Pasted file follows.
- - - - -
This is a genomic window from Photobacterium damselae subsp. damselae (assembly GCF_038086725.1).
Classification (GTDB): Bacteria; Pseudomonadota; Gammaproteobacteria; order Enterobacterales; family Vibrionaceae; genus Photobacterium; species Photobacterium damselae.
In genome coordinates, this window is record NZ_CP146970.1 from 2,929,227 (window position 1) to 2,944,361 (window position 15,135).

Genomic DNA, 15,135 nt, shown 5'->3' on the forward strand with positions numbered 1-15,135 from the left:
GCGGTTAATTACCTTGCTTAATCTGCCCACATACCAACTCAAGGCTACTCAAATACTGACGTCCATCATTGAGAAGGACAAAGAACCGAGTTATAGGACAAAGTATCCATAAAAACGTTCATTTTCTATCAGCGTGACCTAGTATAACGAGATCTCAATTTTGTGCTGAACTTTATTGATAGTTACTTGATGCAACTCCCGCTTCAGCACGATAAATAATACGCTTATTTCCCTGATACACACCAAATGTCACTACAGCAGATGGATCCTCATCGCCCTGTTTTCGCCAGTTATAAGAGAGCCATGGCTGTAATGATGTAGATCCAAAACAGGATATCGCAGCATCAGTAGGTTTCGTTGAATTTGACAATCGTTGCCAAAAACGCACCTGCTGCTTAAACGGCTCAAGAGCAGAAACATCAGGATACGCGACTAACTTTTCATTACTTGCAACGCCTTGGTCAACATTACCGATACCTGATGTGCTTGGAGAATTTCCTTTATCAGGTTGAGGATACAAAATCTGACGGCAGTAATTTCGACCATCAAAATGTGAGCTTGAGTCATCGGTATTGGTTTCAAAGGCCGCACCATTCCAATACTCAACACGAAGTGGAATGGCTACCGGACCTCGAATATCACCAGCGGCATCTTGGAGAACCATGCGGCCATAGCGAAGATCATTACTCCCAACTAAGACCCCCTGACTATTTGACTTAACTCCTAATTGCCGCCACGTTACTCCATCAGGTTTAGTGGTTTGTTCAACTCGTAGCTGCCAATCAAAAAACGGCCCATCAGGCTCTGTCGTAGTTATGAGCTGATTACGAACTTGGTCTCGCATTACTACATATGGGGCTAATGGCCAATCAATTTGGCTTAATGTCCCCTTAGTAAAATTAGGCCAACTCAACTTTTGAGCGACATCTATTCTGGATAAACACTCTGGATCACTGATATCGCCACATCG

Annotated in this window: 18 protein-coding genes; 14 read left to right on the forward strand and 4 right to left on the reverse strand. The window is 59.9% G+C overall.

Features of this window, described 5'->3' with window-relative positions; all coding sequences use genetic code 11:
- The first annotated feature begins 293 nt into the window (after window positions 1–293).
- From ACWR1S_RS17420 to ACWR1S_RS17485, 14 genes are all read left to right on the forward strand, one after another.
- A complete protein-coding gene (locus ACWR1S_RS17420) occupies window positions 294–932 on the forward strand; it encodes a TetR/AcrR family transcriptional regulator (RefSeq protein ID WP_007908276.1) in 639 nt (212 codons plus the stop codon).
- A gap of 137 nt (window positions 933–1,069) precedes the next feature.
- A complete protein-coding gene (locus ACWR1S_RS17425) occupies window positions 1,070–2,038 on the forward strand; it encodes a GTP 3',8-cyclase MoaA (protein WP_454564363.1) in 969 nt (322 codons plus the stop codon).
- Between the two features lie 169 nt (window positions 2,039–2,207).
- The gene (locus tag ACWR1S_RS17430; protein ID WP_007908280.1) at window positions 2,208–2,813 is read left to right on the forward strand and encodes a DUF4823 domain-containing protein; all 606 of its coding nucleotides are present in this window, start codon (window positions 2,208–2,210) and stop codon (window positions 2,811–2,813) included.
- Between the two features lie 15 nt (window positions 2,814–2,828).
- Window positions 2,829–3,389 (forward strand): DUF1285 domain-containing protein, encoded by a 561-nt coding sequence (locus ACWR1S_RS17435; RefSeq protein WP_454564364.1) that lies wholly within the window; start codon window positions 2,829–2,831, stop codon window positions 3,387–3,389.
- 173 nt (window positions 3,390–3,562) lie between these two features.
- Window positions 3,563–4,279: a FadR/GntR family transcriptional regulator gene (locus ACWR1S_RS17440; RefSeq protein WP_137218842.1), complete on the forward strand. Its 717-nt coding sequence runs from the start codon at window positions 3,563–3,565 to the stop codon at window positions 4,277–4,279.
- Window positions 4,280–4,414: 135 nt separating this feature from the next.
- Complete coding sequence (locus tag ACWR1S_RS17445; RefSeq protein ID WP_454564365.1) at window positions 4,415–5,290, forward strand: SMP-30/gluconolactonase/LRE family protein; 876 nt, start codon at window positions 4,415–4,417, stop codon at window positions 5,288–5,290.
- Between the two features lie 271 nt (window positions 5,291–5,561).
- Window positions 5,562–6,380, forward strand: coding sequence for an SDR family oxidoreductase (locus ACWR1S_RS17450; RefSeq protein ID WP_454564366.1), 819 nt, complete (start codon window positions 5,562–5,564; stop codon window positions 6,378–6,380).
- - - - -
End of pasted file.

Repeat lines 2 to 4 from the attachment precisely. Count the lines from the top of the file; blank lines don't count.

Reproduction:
Classification (GTDB): Bacteria; Pseudomonadota; Gammaproteobacteria; order Enterobacterales; family Vibrionaceae; genus Photobacterium; species Photobacterium damselae.
In genome coordinates, this window is record NZ_CP146970.1 from 2,929,227 (window position 1) to 2,944,361 (window position 15,135).

Genomic DNA, 15,135 nt, shown 5'->3' on the forward strand with positions numbered 1-15,135 from the left: